Charles Conrad was born in 1850 in the Shenandoah Valley of Virginia near Front Royal. The name of his family home was the Wapping Plantation, and he was raised in the refined tradition of the Old South. He was one of thirteen children born to James and Maria Conrad; he was the third oldest child, the second oldest son.
The Civil War interrupted this gracious way of life. Charles fought with his older brother, William, with Mosby's Rangers of the Confederate Army. They returned safely from the war, to find that the plantation couldn't adequately support their large family. Like many young men, William and Charles worked at odd jobs around the country; and finally in 1868, four years after the war was over, the brothers decided that the only way they were ever going to prosper was to go West.
They traveled to St. Louis, Missouri, boarded a steamboat there, and traveled upriver to Fort Benton, Montana Territory, the head of navigation on the Missouri River. They arrived in Montana with a silver dollar between them; and flipped the coin to see who would stay in Fort Benton and who would travel to Helena, the territorial capitol, to look for work. Charles stayed in Fort Benton, unloading boxes and crates on the docks. He was noticed by a man named I.G. Baker, owner of the local mercantile and grocery establishment. Mr. Baker hired Charles to work for him doing odd jobs. Eventually William came back to Fort Benton and also went to work for Mr. Baker.
Four years after their arrival in Fort Benton, the brothers were offered partnerships in the I.G. Baker Mercantile Company, and very soon thereafter they bought the company outright. They owned their own steamboats and ox-drawn freight wagons and plied their trade all over the region and up into Canada. They lived and prospered in Fort Benton for more than 23 years.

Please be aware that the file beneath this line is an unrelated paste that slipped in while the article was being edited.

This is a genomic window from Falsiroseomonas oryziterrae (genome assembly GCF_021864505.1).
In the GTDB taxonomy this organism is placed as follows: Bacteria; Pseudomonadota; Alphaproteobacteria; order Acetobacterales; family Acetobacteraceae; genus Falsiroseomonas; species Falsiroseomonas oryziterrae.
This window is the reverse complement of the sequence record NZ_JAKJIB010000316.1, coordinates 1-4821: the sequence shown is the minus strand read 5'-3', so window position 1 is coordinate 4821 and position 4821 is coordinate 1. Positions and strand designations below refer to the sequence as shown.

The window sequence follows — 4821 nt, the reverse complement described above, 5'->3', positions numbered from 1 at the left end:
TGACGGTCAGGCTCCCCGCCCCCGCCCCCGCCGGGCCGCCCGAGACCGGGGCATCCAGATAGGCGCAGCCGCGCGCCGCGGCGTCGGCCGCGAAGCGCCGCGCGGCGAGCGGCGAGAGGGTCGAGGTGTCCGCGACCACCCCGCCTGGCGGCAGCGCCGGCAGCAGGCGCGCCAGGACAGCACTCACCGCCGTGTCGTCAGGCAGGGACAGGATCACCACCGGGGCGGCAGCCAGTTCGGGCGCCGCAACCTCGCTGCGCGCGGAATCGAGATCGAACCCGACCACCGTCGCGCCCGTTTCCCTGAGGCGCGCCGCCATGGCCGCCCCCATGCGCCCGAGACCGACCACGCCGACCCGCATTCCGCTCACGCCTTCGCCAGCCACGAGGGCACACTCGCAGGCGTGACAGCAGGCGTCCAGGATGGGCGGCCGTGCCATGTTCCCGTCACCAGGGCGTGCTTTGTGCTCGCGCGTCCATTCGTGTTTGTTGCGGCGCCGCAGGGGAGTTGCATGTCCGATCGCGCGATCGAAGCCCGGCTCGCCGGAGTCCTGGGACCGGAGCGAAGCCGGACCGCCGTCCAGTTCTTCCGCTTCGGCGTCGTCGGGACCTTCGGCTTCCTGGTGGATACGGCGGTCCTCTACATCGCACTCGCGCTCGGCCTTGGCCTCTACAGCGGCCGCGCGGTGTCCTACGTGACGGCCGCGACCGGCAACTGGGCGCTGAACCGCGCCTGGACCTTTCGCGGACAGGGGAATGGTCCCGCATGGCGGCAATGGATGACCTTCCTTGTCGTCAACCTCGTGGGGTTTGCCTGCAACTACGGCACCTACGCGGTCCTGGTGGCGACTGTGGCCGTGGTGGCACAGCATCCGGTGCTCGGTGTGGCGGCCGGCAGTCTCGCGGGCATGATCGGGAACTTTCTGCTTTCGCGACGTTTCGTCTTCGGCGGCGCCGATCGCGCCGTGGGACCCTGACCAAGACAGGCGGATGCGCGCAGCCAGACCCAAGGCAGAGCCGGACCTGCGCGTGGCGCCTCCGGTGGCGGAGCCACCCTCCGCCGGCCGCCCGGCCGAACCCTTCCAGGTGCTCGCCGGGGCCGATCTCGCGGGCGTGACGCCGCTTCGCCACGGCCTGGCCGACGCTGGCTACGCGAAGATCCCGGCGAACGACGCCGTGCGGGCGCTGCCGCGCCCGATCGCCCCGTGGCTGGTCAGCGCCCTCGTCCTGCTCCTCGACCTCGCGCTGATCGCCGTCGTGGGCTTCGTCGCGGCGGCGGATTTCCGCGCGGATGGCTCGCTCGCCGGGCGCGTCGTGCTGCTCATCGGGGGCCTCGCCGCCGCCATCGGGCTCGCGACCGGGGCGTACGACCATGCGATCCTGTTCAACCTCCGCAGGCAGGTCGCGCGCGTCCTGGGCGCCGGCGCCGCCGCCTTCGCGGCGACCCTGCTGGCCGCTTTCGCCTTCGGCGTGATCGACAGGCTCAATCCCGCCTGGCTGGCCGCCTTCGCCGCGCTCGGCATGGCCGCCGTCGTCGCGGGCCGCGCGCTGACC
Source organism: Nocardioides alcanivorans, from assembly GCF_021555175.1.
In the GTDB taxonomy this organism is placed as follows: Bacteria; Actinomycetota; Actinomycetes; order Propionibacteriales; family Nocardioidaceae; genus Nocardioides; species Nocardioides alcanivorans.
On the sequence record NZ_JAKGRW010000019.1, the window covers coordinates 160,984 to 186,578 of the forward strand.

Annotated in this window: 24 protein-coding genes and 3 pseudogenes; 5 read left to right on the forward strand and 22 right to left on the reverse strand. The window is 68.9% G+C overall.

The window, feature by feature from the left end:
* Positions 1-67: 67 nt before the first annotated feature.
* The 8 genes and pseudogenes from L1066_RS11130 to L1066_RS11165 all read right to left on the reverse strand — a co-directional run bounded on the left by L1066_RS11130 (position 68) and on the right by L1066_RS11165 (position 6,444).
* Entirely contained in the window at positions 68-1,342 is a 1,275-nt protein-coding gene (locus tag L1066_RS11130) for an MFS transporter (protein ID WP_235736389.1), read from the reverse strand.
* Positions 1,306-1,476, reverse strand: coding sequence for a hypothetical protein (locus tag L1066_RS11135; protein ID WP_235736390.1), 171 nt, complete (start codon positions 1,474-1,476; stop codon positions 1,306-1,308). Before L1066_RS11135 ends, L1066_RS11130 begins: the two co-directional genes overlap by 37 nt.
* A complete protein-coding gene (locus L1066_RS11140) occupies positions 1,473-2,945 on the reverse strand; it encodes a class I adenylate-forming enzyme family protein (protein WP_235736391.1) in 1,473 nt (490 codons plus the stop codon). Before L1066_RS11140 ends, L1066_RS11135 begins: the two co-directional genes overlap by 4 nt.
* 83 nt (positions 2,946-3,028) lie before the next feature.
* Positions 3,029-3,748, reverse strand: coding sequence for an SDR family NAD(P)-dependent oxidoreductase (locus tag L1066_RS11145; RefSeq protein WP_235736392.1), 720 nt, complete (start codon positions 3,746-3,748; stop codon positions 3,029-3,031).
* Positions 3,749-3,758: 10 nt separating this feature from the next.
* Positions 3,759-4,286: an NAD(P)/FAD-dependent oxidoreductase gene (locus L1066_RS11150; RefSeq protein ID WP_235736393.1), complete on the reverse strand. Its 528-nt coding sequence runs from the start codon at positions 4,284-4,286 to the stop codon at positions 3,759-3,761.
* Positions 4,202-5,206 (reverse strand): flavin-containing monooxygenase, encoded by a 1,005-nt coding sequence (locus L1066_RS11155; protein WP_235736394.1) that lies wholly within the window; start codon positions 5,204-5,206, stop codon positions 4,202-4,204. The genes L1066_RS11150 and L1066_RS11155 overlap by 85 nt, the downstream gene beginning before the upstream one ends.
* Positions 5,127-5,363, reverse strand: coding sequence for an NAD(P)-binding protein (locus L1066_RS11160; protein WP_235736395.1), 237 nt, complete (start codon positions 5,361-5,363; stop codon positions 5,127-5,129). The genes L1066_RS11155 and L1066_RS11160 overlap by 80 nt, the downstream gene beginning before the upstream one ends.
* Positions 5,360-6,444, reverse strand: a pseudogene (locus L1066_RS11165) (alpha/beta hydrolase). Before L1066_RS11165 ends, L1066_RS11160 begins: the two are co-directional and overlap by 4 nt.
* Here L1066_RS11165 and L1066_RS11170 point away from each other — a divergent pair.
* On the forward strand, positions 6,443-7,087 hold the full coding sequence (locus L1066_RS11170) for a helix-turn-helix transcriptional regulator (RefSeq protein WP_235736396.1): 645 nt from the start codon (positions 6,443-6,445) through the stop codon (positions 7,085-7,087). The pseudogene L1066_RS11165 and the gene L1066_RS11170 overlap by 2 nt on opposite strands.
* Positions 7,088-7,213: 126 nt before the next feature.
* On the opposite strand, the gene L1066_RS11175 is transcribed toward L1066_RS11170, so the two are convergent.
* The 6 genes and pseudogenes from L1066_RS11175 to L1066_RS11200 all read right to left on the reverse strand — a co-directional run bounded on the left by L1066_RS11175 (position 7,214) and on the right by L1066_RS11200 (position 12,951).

During his early years in Fort Benton, Charles met and married a Blackfeet Indian woman whose name was Sings-in-the-Middle. While Sings-in-the-Middle eventually returned to her father's tribe in Canada, where she died of influenza, her union with Charles produced a son: Charles Edward Conrad Jr. Charles Jr. remained with his father in Fort Benton, eventually attending Canadian boarding schools and Canadian institutions of higher learning. He settled in the Montreal area, and though he never came to live in his father's Kalispell home, he was supported by his father and was also named in his father's will. When the Great Northern Railroad was built across the United States, the Conrad brothers could see that land transportation would soon supersede that of the river, so they sold their river freighting business to the Hudson's Bay Company, their main competition. William moved to Great Falls, and Charles came to the Flathead Valley and founded the city of Kalispell in 1891. He and William continued to be partners in cattle raising, real estate, banking and mining.
One of Mr. Conrad's projects when he arrived in the Flathead Valley was establishing the Conrad buffalo herd. As a Missouri River freighter and trader, Charles Conrad saw millions of buffalo hides being shipped down river to St. Louis. It concerned him that the buffalo were fast-disappearing from the American plains, so when he moved to the Flathead, he purchased about 50 animals and pastured them on what is now Kalispell's Buffalo Hill golf course. In 1908, his farsightedness paid off; his widow sold 34 head of the best breeding stock to the American Bison Society. Those animals were taken 80 miles south to Moise, where they formed the nucleus for what has become our national bison herd.
Charles met his future wife, Alicia Davenport Stanford, in 1879. Her brother, James Stanford, was a member of the Northwest Canadian Mounted Police; he was also a friend of Charles Conrad, who operated trading posts in western Canada. James introduced him to his sister Alicia who had moved west from Nova Scotia with her widowed mother. A romance ensued, and Charles and Alicia were married in Fort Benton in January 1881. Their first two children, Charles Davenport and Catherine, were born in Fort Benton (1882 & 1884 respectively). Alicia Ann was born in Kalispell in 1892, and came to the new family home as a three-year-old toddler. It was she who would own and live in the mansion, and eventually give the house to the city of Kalispell in 1974.
Charles Conrad lived in his beautiful home for only seven years. He died in 1902 at age 52 from complications of diabetes and tuberculosis.